“Kreacher…” he breathed, pressing his fingers hopelessly against the elf’s cold throat. The oddly loyal elf, with his penchant to rude and habit of actively trying to seem useless, Sirius’ wise master gardener was gone. Sirius slumped in the wreckage of his hallway one hand resting on Kreacher’s chest remembering the way that whatever had happened, however long he had been gone from the household, Kreacher was always waiting for him with a sniff of displeasure and a snide reminder about the deadheading he needed to do. Regardless of whether his mother was throwing a fit or claiming that he was her favourite son, Kreacher would be waiting to walk him through how to care for some rare delicacy from his grandfather’s collection.
After a moment Sirius noticed a lump of black tucked down the side of the stairs and when his legs refused to hold him he crawled to it. He reached over and tugged the robes free of the body they were covering, his fingers twitched for a wand and his hand quickly searched the floor out of long-ingrained habit at the sight of the bloody gash in Snape’s throat but even as he managed to find the wand he realised that the time for healing had long passed.
He had always thought that when he finally saw the end of Snape, he would feel it was just, good riddance to bad rubbish and all that and while a part of him couldn’t help but feel that the man had earned his death, a dozen times over, he found himself looking down at him with pity. Another lost young man from a generation raised to hate or be hated, another classmate buried for no better reason than a mad mans ravings, another great talent lost before it had a chance to find purpose.
He gently reached out and closed Severus’ eyes, knocking his arm to the floor as he did so. There was a rattle of glass and the sound of something rolling. Sirius reached out and caught the red orb, he raised it above his head then paused. He glanced down at Snape and back at Kreacher. He lowered the orb down and gently place it into the folds of Snape’s robes.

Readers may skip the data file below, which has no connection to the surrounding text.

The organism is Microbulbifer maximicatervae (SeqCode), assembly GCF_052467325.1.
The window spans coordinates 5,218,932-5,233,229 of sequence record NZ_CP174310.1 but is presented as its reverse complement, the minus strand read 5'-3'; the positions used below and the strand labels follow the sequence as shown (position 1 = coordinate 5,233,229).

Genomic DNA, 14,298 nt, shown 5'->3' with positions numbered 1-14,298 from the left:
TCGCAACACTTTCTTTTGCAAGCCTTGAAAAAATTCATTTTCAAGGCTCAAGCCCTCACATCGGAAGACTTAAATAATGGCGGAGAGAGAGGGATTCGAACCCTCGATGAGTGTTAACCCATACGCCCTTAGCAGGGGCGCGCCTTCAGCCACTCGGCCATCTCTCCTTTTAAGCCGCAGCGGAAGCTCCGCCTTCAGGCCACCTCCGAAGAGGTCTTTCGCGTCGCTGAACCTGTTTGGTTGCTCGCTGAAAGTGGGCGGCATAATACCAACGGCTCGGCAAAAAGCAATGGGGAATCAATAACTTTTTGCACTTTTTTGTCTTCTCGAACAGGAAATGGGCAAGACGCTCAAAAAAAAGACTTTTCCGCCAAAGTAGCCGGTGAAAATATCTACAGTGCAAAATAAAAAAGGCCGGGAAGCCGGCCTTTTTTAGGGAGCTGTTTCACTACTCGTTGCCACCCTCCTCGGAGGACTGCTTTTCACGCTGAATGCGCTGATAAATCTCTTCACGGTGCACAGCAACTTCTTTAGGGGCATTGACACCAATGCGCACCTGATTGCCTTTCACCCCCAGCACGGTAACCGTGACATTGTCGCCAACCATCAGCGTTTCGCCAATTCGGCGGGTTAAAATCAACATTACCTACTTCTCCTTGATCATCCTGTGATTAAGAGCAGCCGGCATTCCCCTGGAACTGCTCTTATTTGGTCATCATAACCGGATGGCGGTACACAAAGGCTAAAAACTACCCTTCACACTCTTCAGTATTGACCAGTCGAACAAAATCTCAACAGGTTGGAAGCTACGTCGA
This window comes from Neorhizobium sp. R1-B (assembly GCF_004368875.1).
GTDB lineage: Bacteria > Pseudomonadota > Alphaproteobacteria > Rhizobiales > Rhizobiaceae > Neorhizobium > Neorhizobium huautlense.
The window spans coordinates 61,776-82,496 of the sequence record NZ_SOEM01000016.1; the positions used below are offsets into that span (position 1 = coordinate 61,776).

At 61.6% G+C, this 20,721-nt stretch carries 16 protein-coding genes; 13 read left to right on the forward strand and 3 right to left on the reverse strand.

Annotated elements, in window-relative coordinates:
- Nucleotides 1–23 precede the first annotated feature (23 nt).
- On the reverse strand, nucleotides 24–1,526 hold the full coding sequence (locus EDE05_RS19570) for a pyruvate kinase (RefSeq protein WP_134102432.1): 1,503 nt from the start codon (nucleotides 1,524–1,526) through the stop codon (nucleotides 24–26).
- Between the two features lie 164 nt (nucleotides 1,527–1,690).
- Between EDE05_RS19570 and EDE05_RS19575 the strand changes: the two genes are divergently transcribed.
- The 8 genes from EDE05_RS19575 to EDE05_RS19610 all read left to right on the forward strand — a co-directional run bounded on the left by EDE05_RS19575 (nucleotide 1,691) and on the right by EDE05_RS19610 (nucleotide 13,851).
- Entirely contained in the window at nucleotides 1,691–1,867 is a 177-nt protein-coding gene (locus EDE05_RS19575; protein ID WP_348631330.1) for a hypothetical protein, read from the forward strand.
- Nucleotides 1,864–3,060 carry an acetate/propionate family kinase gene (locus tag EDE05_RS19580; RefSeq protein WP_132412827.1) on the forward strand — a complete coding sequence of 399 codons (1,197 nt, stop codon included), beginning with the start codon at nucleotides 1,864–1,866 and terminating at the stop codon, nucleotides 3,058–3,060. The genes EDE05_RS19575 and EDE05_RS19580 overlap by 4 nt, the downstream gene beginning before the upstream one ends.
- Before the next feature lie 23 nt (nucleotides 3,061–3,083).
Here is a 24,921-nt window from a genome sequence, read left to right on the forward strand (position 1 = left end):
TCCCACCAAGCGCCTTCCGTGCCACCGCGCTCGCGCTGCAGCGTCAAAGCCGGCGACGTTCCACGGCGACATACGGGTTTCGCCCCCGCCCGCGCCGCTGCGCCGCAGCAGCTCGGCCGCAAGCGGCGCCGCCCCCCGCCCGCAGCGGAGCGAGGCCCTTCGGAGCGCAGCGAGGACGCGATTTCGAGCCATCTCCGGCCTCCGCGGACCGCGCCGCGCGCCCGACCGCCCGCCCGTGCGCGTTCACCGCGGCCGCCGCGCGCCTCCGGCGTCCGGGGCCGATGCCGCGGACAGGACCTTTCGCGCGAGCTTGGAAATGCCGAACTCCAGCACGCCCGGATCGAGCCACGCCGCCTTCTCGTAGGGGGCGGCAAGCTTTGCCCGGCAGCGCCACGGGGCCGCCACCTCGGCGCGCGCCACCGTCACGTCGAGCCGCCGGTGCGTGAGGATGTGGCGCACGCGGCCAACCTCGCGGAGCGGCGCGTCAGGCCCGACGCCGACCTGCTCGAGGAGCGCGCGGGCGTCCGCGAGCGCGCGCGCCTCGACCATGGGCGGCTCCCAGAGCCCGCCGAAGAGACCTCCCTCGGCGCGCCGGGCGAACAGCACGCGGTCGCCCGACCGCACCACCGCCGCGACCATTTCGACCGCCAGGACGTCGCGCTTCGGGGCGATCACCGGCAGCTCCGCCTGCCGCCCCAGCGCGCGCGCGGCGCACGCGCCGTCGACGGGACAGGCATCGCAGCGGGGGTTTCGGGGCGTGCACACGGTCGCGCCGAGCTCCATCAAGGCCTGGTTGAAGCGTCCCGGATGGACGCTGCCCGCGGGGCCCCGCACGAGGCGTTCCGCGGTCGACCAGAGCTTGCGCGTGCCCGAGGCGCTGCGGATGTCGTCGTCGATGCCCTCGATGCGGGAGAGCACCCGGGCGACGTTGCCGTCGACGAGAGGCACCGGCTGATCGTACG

“Damn it, this is insane. You have officially gone insane.” He muttered to himself as he staggered to his feet and made his way down to the potion lab on the floor below.
He hunted through a dozen storage chests before he finally managed to find the flask he was searching for, he turned on his heel and climbed all the way to the third floor and the master bedroom. He searched through the wardrobe and changed into a set of black robes before settling on the edge of the bed to write a note.
My love, my one and only and all that sappy nonsense. You’re right, I’m not the man you loved, I’m someone different and I’m sorry you lost him. Likely you’ll never see this, but I don’t know what happens after I’m gone so maybe you will and it will bring you some comfort to know that you always made me feel safe.
I hope that wherever I end up whenever my journey ends, it ends with you.
I hope you find someone who brings you the comfort and hope that you have always brought me.
He folded into neat thirds and dropped it onto his pillow carelessly before hurrying back down the stairs. He wrapped his fingers tightly around his borrowed wand and after tugging a dozen strands of hair from Snape’s head and pocketing the orb he gathered his magic banished everything in the hallway and pushed a little magic into the walls of the house, ordering it to repair the damage as he waited impatiently.
He unscrewed the cap of the flask, dropped a dozen hairs into it and swirled it twice. He shook his head and huffed in disgust before forcing the flask to his lips and taking a mouthful. He gagged and screwed the top onto the flask quickly before the change took over him.
He took a deep breath and listened to the changes in his body and the small changes to his magic that came with borrowing a form that had been tainted by the Dark Lord. He felt out the changes and carefully followed a strand of magic until he was certain it was the one he wanted.